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Ehrlichiae are small, obligately intracellular, gram-negative, tick-transmitted bacteria responsible for life-threatening emerging human zoonoses and diseases of veterinary importance, and one species is recognized as a significant agricultural biothreat. Organisms in the genus Ehrlichia were first described in the early 20th century, and the contemporary genus Ehrlichia consists of six named species that have regional or global distribution. The emergence of Ehrlichia chaffeensis and Ehrlichia ewingii as human pathogens is attributed to a combination of ecologic and demographic factors that have converged to establish these new human zoonoses in North America. Conversely, Ehrlichia ruminantium, an established pathogen of agricultural importance, is confined to Africa and a few eastern Caribbean islands, causes high mortality in ruminants, and can be efficiently transmitted by Ambloymma vectors native to North America. Thus, E. ruminantium is considered a potential agricultural biothreat to the United States agricultural industry. Ehrlichiae have small genomes but have evolved complex mechanisms that allow intracellular survival in arthropod hosts and persistent infections in vertebrate hosts, by evading the innate and adaptive immune responses. Ehrlichiae enter the host cell by receptor-mediated endocytosis that requires cellular signaling events and calcium influx. They reside in cytoplasmic vacuoles that do not fuse with lysosomes, and they alter transcription of host cell genes involved in apoptosis, cell cyclins, membrane trafficking, and various cytokines, by inhibiting MAK phosphorylation and potentially by translocation of ehrlichial proteins to the host cell nucleus that modulate gene expression. Ehrlichiae have a small group of major immunoreactive proteins that include multigene families of paralogous proteins potentially involved in immune evasion and serine/threonine-rich proteins with tandem repeats that elicit vigorous antibody responses. Ehrlichiae elicit an innate immune response dominated by inflammatory chemokines, but the pattern recognition receptors and pathogen-associated molecular patterns involved in innate immune recognition are unknown. Natural killer cells play a role in innate immune recognition of ehrlichiae, and antibodies and cell-mediated immune responses both play a role in ehrlichial clearance. The pathophysiology of the disease appears to involve overproduction of cytokines associated with toxic shock by cytotoxic T cells. Live, attenuated, killed, nucleic acid, and recombinant vaccines have been developed against Ehrlichia spp. However, development of new-generation vaccines that are effective and practical will be facilitated by the availability of the genome sequence of several ehrlichial pathogens, recent characterization of many of the major immunoreactive proteins and pathogenic mechanisms, and a more comprehensive understanding of protective and pathologic immune mechanisms.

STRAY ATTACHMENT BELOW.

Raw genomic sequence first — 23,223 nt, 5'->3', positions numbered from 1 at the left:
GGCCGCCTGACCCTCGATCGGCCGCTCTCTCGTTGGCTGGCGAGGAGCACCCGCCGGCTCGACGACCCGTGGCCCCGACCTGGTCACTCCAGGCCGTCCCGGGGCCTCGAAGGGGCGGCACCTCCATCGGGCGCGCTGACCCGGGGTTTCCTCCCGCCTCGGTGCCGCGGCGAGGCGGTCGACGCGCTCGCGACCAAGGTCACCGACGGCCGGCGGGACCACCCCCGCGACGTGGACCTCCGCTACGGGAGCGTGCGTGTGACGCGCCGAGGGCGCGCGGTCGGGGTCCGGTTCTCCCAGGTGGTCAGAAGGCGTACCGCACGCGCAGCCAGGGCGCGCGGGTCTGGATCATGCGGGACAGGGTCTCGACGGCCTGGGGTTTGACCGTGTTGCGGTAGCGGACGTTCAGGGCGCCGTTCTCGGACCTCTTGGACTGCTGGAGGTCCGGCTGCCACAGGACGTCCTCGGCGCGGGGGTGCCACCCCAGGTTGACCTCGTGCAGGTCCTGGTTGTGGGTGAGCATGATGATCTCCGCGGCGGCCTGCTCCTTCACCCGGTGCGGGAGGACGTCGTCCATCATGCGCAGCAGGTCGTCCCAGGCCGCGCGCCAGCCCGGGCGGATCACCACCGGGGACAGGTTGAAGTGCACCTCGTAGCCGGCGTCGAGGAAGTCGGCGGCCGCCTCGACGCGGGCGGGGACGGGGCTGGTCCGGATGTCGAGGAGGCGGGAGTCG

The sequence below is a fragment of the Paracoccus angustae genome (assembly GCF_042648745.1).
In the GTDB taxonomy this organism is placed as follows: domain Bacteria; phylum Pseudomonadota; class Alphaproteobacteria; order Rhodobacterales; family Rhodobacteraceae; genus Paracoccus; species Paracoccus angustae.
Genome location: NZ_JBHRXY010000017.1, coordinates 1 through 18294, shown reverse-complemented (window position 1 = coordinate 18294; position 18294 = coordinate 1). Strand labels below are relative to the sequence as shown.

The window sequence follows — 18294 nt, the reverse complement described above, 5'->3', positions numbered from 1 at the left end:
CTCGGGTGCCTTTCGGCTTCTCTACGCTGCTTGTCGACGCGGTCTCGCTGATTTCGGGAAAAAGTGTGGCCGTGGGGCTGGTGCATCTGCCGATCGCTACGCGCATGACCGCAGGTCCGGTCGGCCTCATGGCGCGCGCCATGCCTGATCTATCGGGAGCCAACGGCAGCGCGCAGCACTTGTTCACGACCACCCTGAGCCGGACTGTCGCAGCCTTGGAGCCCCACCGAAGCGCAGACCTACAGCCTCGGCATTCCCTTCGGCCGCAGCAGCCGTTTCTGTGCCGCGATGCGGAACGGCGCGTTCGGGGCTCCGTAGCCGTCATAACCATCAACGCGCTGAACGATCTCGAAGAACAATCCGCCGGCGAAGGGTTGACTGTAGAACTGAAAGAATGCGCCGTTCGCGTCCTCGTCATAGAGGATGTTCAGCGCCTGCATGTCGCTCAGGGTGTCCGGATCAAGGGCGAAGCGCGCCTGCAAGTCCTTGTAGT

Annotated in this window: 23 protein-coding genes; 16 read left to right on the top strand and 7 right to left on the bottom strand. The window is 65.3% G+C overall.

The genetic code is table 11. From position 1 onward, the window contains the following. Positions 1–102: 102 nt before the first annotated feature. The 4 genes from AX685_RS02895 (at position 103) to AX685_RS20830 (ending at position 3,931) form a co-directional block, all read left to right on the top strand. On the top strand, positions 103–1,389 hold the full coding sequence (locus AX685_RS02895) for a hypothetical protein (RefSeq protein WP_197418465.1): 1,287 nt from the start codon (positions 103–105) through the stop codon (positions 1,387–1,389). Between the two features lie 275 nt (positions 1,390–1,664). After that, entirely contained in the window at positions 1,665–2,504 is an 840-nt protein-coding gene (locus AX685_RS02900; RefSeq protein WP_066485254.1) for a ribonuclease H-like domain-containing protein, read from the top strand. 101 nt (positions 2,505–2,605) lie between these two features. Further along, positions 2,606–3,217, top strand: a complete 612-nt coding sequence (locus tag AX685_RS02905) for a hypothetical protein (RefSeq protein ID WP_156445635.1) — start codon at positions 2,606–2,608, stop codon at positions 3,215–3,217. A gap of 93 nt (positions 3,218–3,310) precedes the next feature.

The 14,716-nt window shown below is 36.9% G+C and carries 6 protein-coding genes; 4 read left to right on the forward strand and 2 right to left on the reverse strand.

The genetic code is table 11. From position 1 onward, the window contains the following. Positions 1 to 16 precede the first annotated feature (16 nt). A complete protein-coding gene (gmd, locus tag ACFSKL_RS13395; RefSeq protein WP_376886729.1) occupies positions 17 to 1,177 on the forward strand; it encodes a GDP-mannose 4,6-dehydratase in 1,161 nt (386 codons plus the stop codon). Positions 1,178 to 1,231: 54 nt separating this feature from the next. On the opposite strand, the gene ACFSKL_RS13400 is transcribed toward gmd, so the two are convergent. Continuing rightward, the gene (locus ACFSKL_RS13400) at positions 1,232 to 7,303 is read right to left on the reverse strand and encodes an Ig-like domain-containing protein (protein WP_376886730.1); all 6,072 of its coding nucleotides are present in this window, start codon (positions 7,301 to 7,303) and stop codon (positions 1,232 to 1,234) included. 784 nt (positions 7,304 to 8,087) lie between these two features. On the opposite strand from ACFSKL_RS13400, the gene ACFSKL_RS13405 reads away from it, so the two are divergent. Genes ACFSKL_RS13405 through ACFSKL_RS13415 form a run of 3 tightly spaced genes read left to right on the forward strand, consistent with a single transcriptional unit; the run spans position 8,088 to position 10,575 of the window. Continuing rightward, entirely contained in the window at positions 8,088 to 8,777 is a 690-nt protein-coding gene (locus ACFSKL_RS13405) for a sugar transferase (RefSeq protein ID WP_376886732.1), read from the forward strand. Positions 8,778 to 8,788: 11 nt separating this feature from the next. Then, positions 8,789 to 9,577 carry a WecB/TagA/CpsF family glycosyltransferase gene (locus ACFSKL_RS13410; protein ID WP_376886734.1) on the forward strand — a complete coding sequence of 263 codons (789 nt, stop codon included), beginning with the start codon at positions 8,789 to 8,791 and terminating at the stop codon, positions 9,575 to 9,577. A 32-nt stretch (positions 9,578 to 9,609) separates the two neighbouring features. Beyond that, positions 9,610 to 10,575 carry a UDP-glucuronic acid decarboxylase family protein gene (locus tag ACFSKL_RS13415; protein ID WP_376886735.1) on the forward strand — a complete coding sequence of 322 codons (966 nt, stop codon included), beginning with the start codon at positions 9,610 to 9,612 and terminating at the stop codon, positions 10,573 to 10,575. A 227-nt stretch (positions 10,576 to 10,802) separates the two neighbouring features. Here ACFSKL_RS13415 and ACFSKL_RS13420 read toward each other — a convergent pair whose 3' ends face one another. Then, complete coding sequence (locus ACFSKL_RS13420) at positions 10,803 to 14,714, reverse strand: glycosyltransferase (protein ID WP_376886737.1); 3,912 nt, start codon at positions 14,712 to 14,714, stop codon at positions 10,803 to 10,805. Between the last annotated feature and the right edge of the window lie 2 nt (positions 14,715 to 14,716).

Original languageEnglish (US)
Title of host publicationVaccines for Biodefense and Emerging and Neglected Diseases
Number of pages19
ISBN (Electronic)9780123694089
StatePublished - Jan 1 2008
Externally publishedYes

ASJC Scopus subject areas

  • General Immunology and Microbiology


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